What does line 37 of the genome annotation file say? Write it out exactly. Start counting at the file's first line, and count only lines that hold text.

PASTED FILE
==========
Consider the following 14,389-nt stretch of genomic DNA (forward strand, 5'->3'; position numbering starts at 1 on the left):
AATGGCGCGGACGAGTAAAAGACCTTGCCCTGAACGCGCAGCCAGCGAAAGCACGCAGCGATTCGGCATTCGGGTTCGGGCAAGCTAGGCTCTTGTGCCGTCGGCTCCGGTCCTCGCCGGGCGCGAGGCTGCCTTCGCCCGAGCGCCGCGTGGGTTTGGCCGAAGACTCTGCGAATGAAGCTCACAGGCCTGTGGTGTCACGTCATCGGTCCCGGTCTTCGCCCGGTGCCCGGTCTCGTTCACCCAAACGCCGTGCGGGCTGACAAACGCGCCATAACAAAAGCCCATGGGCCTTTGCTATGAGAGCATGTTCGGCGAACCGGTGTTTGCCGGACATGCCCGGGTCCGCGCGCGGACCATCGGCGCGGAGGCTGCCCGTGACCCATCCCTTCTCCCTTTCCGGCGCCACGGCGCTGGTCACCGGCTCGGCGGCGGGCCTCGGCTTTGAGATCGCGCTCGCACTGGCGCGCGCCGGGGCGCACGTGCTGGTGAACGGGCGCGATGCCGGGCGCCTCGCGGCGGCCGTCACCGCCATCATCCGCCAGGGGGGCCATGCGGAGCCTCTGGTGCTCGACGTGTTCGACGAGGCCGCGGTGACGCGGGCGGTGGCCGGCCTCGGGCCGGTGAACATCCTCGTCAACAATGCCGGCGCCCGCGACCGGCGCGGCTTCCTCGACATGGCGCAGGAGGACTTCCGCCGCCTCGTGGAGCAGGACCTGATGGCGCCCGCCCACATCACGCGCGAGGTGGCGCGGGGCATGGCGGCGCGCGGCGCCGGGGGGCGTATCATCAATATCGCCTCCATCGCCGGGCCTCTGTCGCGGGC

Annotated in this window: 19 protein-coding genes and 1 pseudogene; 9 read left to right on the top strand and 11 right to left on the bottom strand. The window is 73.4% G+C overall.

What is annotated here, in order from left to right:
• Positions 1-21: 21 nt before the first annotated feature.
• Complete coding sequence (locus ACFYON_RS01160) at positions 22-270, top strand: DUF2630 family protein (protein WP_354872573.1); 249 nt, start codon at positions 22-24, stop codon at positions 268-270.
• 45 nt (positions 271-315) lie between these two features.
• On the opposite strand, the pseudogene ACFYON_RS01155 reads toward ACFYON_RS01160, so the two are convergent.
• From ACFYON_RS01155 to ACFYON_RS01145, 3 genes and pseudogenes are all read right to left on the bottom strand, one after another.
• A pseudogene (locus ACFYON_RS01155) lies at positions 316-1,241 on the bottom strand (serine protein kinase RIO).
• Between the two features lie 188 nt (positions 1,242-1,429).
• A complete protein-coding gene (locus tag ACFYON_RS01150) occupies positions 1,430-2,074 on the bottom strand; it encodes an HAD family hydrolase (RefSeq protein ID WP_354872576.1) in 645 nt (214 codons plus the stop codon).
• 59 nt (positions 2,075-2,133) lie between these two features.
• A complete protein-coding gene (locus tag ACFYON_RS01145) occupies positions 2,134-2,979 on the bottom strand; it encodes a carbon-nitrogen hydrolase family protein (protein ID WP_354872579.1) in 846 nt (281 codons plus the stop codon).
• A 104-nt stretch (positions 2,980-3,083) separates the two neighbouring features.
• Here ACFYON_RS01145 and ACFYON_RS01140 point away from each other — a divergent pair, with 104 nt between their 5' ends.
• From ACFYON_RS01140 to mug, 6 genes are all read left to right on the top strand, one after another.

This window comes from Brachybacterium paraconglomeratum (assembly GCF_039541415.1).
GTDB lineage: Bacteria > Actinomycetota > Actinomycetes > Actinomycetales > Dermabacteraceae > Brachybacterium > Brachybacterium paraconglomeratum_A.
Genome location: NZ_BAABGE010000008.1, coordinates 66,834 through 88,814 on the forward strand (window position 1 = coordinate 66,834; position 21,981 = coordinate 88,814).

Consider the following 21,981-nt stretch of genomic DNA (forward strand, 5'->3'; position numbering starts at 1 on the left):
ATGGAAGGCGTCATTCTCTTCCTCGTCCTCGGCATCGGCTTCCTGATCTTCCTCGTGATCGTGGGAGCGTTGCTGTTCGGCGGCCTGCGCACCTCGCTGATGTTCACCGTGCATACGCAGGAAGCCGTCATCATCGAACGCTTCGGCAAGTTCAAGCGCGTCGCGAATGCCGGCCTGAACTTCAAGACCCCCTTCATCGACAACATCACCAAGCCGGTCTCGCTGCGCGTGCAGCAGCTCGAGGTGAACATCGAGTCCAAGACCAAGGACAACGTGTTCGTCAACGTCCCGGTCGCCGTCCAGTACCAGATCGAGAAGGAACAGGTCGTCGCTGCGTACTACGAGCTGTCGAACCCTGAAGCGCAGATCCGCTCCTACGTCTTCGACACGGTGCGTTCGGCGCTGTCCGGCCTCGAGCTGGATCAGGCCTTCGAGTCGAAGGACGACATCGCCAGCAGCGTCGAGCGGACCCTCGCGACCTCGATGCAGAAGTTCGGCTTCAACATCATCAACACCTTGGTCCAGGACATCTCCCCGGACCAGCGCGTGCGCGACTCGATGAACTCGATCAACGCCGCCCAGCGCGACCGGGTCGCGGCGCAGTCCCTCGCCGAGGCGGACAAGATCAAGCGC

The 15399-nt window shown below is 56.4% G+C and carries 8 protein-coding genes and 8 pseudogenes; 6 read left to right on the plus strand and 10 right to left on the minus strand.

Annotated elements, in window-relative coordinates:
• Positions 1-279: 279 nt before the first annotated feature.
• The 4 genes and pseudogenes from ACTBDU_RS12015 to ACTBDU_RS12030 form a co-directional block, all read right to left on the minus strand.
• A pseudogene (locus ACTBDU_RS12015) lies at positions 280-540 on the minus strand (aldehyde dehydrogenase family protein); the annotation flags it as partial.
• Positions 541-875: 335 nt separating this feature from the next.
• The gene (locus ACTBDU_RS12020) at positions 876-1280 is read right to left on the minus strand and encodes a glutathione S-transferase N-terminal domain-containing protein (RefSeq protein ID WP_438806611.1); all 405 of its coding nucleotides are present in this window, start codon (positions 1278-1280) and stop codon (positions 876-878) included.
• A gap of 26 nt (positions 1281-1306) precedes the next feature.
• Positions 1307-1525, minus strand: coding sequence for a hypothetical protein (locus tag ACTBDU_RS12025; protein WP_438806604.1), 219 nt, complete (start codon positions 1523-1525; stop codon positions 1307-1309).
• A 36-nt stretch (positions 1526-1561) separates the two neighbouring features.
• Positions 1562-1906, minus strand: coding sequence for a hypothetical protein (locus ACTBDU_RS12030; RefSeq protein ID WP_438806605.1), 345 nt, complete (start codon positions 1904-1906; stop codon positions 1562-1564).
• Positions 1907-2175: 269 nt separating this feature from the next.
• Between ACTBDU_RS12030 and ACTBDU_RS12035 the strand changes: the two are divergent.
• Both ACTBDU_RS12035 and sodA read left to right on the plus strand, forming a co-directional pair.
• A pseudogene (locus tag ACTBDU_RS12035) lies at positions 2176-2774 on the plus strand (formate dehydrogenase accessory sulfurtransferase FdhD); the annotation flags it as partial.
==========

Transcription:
• A pseudogene (locus tag ACTBDU_RS12035) lies at positions 2176-2774 on the plus strand (formate dehydrogenase accessory sulfurtransferase FdhD); the annotation flags it as partial.